By Andrew Nurse
This is the second essay in a three part series on historical thinking and cultural appropriation. For the first part in the series, click here.
One of the key characteristics of the commentaries that defend cultural appropriation is that they come in the guise of history. A friend sent me one today that referred back to Elvis and so looks, on its surface, almost history-like. The problem, of course, is that references to the past don’t constitute either history or historical thinking. Instead, in this case, it involved more a conscription of the past into the service of an argument about the present. The author concluded that Elvis’ popularity demonstrates that cultural appropriation is good.
Historians, of course, don’t ever make such arguments and we spend a great deal of time warning our students, the general public, and just about anyone who will listen, against this type of thinking. As anyone who has taken History 101 knows, the historical question is not “is Elvis a good singer?” but why did Elvis become popular? What does his popularity tell us about the development of modern music and culture? What led people to think he was good in, say, comparison to other musicians who were playing the same type of music?
This was one of the points I tried to make in my previous post about historical thinking and cultural appropriation. In it, I tried to argue that the tools of historical thinking are not some sort of golden key that solves all problems and resolves all controversy. Instead, I tried to show that historical thinking provided a series of tools that allowed us to deepen our understanding of the debate surrounding – and the issue of — cultural appropriation and, ideally, to redirect the discussion.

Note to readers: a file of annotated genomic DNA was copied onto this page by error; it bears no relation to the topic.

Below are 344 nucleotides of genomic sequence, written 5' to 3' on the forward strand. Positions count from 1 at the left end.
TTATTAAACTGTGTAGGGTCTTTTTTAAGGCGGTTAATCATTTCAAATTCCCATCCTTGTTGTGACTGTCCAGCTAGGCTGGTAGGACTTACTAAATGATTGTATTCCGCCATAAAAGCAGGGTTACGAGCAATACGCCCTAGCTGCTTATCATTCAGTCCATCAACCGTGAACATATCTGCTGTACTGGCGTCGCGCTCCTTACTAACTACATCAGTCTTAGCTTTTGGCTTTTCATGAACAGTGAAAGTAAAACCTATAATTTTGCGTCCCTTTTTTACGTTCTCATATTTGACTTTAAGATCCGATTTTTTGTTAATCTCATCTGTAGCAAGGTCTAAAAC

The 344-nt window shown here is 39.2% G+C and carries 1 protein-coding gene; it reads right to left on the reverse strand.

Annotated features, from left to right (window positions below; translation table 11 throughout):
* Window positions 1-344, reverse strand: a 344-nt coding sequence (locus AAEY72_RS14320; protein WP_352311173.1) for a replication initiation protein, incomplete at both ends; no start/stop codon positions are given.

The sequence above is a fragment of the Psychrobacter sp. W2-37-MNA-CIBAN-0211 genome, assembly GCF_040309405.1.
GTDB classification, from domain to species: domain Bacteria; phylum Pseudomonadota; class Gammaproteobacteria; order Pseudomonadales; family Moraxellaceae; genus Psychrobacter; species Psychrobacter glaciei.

This post is the second in a series on this same issue and in it I will pick up on the argument I made in the last one. Here I will ask: how would an historian approach the issue of cultural appropriation? Different historians will develop different perspectives, but if we were to take historical thinking seriously and use its tools to explore and analyze this issue, what would that exploration/analysis look like?
As with my last post, I won’t strive for comprehensiveness. Instead, I’ll put some ideas on the table and invite you to contribute to the discussion here at ActiveHistory.ca. Let me make two points:
First, the tools of historical thinking lead us to focus on real people. I will confess that this is one of the problems that I have with a lot of the current discussion surrounding cultural appropriation, particularly defenses of it: it is too abstract. For instance, in a current defense of cultural appropriation, we read that Elvis was a good singer and that his borrowing of “black music” was one of the things that made him good and should be celebrated.
But, we don’t really learn anything about the real people who lived in the 1950s. We don’t learn, for instance, about why black Americans who sang the same music were ignored by mainstream radio. We don’t learn anything about what led middle-class youth to embrace a form of music that was viewed by some as radical. We learn nothing about the divisions in American society and nothing about the effects and results of those divisions. Instead, all these points are erased from the discussion as if they were not important.